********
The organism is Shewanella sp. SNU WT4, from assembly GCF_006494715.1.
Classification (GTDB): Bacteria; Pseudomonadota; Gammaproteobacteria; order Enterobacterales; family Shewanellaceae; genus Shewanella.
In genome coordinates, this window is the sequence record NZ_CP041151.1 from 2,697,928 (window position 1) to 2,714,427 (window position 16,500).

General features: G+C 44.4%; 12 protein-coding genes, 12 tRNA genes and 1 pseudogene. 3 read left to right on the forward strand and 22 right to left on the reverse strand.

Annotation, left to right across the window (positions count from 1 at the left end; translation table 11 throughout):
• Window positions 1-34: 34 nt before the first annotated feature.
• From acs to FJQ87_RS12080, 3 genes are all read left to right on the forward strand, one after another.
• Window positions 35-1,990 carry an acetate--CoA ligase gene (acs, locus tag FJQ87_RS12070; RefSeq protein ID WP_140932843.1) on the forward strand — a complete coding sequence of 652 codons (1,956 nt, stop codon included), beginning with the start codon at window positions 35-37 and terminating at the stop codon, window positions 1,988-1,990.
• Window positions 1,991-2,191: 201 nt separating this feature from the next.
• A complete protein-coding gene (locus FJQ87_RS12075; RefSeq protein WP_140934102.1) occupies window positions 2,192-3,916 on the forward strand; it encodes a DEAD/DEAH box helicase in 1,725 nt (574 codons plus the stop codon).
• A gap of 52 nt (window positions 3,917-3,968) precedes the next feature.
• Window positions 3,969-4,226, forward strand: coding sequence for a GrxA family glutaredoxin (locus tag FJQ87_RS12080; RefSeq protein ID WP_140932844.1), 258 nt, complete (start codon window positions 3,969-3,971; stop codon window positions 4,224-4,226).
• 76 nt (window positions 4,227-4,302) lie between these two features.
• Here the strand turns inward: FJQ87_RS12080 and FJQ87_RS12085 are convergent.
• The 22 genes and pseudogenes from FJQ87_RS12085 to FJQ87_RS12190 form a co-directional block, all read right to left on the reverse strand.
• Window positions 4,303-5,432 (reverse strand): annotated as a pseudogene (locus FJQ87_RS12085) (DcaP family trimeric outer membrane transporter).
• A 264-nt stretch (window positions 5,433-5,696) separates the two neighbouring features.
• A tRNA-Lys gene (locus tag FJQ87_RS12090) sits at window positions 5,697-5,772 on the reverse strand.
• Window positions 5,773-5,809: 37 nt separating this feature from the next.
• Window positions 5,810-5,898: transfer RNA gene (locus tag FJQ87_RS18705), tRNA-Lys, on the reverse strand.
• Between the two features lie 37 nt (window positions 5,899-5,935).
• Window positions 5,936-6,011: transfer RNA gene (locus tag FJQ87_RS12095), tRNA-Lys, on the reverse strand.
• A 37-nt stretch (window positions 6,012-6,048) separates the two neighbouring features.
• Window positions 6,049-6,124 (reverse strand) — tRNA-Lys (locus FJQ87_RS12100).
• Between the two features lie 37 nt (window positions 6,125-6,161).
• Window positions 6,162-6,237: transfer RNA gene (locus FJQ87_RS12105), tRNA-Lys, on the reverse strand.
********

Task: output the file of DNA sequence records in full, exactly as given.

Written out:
The organism is Shewanella sp. SNU WT4, from assembly GCF_006494715.1.
Classification (GTDB): Bacteria; Pseudomonadota; Gammaproteobacteria; order Enterobacterales; family Shewanellaceae; genus Shewanella.
In genome coordinates, this window is the sequence record NZ_CP041151.1 from 2,697,928 (window position 1) to 2,714,427 (window position 16,500).

General features: G+C 44.4%; 12 protein-coding genes, 12 tRNA genes and 1 pseudogene. 3 read left to right on the forward strand and 22 right to left on the reverse strand.

Annotation, left to right across the window (positions count from 1 at the left end; translation table 11 throughout):
• Window positions 1-34: 34 nt before the first annotated feature.
• From acs to FJQ87_RS12080, 3 genes are all read left to right on the forward strand, one after another.
• Window positions 35-1,990 carry an acetate--CoA ligase gene (acs, locus tag FJQ87_RS12070; RefSeq protein ID WP_140932843.1) on the forward strand — a complete coding sequence of 652 codons (1,956 nt, stop codon included), beginning with the start codon at window positions 35-37 and terminating at the stop codon, window positions 1,988-1,990.
• Window positions 1,991-2,191: 201 nt separating this feature from the next.
• A complete protein-coding gene (locus FJQ87_RS12075; RefSeq protein WP_140934102.1) occupies window positions 2,192-3,916 on the forward strand; it encodes a DEAD/DEAH box helicase in 1,725 nt (574 codons plus the stop codon).
• A gap of 52 nt (window positions 3,917-3,968) precedes the next feature.
• Window positions 3,969-4,226, forward strand: coding sequence for a GrxA family glutaredoxin (locus tag FJQ87_RS12080; RefSeq protein ID WP_140932844.1), 258 nt, complete (start codon window positions 3,969-3,971; stop codon window positions 4,224-4,226).
• 76 nt (window positions 4,227-4,302) lie between these two features.
• Here the strand turns inward: FJQ87_RS12080 and FJQ87_RS12085 are convergent.
• The 22 genes and pseudogenes from FJQ87_RS12085 to FJQ87_RS12190 form a co-directional block, all read right to left on the reverse strand.
• Window positions 4,303-5,432 (reverse strand): annotated as a pseudogene (locus FJQ87_RS12085) (DcaP family trimeric outer membrane transporter).
• A 264-nt stretch (window positions 5,433-5,696) separates the two neighbouring features.
• A tRNA-Lys gene (locus tag FJQ87_RS12090) sits at window positions 5,697-5,772 on the reverse strand.
• Window positions 5,773-5,809: 37 nt separating this feature from the next.
• Window positions 5,810-5,898: transfer RNA gene (locus tag FJQ87_RS18705), tRNA-Lys, on the reverse strand.
• Between the two features lie 37 nt (window positions 5,899-5,935).
• Window positions 5,936-6,011: transfer RNA gene (locus tag FJQ87_RS12095), tRNA-Lys, on the reverse strand.
• A 37-nt stretch (window positions 6,012-6,048) separates the two neighbouring features.
• Window positions 6,049-6,124 (reverse strand) — tRNA-Lys (locus FJQ87_RS12100).
• Between the two features lie 37 nt (window positions 6,125-6,161).
• Window positions 6,162-6,237: transfer RNA gene (locus FJQ87_RS12105), tRNA-Lys, on the reverse strand.